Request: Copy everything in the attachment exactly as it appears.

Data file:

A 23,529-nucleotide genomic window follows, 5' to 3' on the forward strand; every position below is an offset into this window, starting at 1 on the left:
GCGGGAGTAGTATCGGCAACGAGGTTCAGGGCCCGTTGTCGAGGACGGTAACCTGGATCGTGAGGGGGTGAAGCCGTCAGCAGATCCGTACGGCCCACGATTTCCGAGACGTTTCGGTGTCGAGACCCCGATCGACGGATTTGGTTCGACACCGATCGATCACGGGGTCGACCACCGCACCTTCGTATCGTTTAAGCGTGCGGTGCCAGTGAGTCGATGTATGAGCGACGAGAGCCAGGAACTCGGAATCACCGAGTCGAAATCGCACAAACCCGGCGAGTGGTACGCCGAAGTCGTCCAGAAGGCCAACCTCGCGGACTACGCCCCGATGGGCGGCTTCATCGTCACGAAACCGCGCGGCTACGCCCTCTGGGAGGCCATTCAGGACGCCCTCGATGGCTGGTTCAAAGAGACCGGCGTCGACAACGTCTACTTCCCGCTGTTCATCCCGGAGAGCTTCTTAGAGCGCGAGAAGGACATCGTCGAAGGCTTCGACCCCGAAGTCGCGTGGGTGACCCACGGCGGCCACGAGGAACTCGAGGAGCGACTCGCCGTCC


A 23,529-nucleotide genomic window follows, 5' to 3' on the forward strand; every position below is an offset into this window, starting at 1 on the left:
GCGGGAGTAGTATCGGCAACGAGGTTCAGGGCCCGTTGTCGAGGACGGTAACCTGGATCGTGAGGGGGTGAAGCCGTCAGCAGATCCGTACGGCCCACGATTTCCGAGACGTTTCGGTGTCGAGACCCCGATCGACGGATTTGGTTCGACACCGATCGATCACGGGGTCGACCACCGCACCTTCGTATCGTTTAAGCGTGCGGTGCCAGTGAGTCGATGTATGAGCGACGAGAGCCAGGAACTCGGAATCACCGAGTCGAAATCGCACAAACCCGGCGAGTGGTACGCCGAAGTCGTCCAGAAGGCCAACCTCGCGGACTACGCCCCGATGGGCGGCTTCATCGTCACGAAACCGCGCGGCTACGCCCTCTGGGAGGCCATTCAGGACGCCCTCGATGGCTGGTTCAAAGAGACCGGCGTCGACAACGTCTACTTCCCGCTGTTCATCCCGGAGAGCTTCTTAGAGCGCGAGAAGGACATCGTCGAAGGCTTCGACCCCGAAGTCGCGTGGGTGACCCACGGCGGCCACGAGGAACTCGAGGAGCGACTCGCCGTCC